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Clinical Investigations: PULMONARY FUNCTION |

Methacholine Challenge*: Test-Shortening Procedures

Donald W. Cockcroft, MD, FRCP; Darcy D. Marciniuk, MD, FRCP; Thomas S. Hurst; David J. Cotton, MD, FRCP; Karen F. Laframboise, MD, FRCP; Brian D. McNab, MD, FRCP; Robert P. Skomro, MD, FRCP
Author and Funding Information

*From the Division of Respiratory Medicine, Royal University Hospital, Saskatoon, Canada.

Correspondence to: Donald W. Cockcroft, MD, FRCP, Royal University Hospital, Division of Respiratory Medicine, 103 Hospital Dr, Ellis Hall, Fifth Floor, Saskatoon, SK S7N 0W8, Canada; e-mail: cockcroft@sask.usask.ca



Chest. 2001;120(6):1857-1860. doi:10.1378/chest.120.6.1857
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Study objectives: Validation of test-shortening procedures for the 2-min tidal breathing methacholine challenge method.

Design: Retrospective chart review.

Setting: Tertiary-care university clinical pulmonary function laboratory.

Patients: One thousand subjects aged 10 to 85 years (mean ± SD, 44.5 ± 16.0 years), 44.5% male, referred for methacholine challenge.

Intervention: Two-minute tidal breathing methacholine challenge was performed, with both physician and technician access to published test-shortening procedures.

Measurements and results: There were 315 positive test results (provocative concentration of methacholine causing a 20% fall in FEV1 [PC20] ≤ 8 mg/mL) and 685 negative test results. The subjects with positive test results were less likely to be male (39.1 vs 47.5%; p < 0.02) and had lower FEV1 (91.8 ± 14.9% predicted vs 97.2 ± 13.9% predicted; p < 0.001). The average starting PC20 was between 0.5 mg/mL and 1.0 mg/mL; the most common PC20 was 1 mg/mL (67%). There were 431 skipped concentrations in 380 subjects. The mean number of methacholine inhalations was 3.7 ± 1.1 (3.9 ± 0.1 for negative test results vs 3.3 ± 1.2 for positive test results; p < 0.001). Eighteen subjects had a ≥ 20% FEV1 fall on the first inhalation, and 11 subjects had a ≥ 20% FEV1 fall after a skipped concentration. In only one case (0.1%) an FEV1 fall≥ 40% on the first concentration was reported, compared with no cases after a skipped concentration and seven cases with a ≥ 40% FEV1 fall after a routine doubling dose step-up.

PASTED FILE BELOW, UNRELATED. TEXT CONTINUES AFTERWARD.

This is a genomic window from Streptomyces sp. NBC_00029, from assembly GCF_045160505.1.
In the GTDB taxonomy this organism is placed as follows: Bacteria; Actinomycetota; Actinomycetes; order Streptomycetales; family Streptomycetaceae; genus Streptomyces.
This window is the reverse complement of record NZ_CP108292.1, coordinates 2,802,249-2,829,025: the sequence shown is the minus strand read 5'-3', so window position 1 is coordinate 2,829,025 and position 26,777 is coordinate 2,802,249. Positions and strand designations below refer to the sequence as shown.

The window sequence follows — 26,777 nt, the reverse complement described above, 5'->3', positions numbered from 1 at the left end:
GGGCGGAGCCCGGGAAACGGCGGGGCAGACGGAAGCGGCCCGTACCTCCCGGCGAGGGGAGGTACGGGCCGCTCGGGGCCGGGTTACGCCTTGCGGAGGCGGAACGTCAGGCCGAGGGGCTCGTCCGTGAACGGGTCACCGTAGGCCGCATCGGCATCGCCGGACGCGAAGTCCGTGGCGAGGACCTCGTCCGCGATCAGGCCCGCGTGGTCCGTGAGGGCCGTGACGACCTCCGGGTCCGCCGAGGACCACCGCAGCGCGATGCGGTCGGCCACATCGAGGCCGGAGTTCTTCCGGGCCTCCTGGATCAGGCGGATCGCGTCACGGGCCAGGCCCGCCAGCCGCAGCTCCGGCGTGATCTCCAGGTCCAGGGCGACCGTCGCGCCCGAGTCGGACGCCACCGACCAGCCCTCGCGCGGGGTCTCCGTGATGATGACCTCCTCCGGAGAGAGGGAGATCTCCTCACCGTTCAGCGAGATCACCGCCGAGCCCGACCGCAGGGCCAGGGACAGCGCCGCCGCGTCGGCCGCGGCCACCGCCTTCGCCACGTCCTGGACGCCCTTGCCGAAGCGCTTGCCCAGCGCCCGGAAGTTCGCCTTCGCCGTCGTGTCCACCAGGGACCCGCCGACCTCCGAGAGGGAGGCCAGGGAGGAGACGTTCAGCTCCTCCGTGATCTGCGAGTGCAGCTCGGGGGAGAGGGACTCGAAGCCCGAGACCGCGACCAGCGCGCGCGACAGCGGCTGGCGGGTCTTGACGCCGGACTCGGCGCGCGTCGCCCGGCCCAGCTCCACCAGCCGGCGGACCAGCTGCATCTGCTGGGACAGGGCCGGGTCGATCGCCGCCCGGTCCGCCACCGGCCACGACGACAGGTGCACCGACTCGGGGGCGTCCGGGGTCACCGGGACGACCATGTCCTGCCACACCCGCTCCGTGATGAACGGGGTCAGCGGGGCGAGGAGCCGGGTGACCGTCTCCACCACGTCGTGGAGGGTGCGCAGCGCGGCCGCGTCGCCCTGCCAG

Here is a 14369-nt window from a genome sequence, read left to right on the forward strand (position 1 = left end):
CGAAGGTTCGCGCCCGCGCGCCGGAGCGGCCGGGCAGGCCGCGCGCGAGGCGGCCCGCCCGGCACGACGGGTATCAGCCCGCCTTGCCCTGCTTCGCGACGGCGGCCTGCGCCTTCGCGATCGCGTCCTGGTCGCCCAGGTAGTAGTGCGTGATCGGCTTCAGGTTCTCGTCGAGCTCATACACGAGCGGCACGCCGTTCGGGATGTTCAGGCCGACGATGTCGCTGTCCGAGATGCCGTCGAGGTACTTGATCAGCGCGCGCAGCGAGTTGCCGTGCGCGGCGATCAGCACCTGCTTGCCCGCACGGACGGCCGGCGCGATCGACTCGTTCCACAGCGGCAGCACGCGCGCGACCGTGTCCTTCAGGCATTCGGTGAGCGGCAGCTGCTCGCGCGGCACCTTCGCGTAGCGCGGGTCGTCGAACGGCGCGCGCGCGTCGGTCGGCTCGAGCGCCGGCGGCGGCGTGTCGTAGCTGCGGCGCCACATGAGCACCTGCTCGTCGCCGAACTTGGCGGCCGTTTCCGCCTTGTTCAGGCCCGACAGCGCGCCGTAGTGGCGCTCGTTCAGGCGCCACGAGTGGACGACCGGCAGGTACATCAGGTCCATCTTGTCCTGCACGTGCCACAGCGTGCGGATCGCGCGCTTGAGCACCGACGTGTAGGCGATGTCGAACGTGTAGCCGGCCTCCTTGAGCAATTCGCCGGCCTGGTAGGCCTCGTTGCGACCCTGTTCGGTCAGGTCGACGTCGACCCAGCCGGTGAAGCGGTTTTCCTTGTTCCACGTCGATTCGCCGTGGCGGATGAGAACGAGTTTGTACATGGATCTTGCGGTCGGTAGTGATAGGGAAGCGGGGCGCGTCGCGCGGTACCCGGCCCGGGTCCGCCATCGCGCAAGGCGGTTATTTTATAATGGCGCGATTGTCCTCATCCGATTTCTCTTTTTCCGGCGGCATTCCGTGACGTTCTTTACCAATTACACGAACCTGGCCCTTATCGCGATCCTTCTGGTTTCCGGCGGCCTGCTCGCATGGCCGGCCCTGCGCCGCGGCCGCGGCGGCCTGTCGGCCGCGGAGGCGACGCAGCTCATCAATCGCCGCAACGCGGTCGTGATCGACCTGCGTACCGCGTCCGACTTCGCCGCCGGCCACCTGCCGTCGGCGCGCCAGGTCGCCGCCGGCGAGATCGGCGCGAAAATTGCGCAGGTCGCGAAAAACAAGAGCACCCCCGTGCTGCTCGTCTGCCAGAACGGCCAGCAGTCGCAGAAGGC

Conclusions: The 2-min tidal breathing methacholine test in clinical practice can be safely shortened to an average of less than four inhalations using starting concentrations based on FEV1, asthma medication, and clinical features, and by occasionally omitting concentrations.


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